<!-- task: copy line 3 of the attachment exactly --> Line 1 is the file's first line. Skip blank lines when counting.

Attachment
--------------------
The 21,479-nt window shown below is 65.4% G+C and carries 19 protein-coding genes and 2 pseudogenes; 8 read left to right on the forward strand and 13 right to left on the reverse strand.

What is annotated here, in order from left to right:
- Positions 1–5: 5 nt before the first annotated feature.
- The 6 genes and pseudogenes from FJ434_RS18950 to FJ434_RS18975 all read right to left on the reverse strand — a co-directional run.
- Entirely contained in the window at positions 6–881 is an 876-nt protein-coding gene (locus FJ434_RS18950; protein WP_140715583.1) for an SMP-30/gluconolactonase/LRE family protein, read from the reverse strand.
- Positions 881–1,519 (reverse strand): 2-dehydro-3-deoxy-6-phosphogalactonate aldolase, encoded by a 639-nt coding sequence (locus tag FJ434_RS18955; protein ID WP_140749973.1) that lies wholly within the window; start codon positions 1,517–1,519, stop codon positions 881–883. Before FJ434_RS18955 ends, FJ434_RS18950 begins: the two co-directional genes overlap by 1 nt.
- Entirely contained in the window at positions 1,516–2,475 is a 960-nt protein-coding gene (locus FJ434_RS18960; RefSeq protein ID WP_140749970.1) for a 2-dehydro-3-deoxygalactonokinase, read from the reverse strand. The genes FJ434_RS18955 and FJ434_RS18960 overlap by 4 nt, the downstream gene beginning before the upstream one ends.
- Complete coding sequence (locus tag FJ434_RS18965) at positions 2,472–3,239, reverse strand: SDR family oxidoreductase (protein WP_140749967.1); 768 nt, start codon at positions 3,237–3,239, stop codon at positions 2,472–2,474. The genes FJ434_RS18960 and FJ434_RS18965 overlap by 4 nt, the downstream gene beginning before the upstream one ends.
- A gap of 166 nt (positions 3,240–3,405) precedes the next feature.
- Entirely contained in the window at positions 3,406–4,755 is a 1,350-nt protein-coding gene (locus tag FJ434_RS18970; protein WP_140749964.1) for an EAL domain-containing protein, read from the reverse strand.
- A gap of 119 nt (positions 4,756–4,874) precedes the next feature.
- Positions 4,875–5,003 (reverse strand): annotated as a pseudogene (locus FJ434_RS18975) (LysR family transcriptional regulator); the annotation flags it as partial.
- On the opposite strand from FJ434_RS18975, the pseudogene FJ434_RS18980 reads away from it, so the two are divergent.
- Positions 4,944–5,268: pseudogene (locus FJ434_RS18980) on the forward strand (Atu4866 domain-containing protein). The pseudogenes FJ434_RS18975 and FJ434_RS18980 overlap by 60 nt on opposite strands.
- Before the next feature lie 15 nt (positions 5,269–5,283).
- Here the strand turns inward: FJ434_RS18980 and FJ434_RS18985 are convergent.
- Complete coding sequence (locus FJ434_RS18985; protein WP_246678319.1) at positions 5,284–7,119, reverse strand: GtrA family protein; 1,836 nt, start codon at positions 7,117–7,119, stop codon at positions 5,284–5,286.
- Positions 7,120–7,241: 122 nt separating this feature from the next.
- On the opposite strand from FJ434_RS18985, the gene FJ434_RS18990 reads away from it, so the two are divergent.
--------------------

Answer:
- Positions 1–5: 5 nt before the first annotated feature.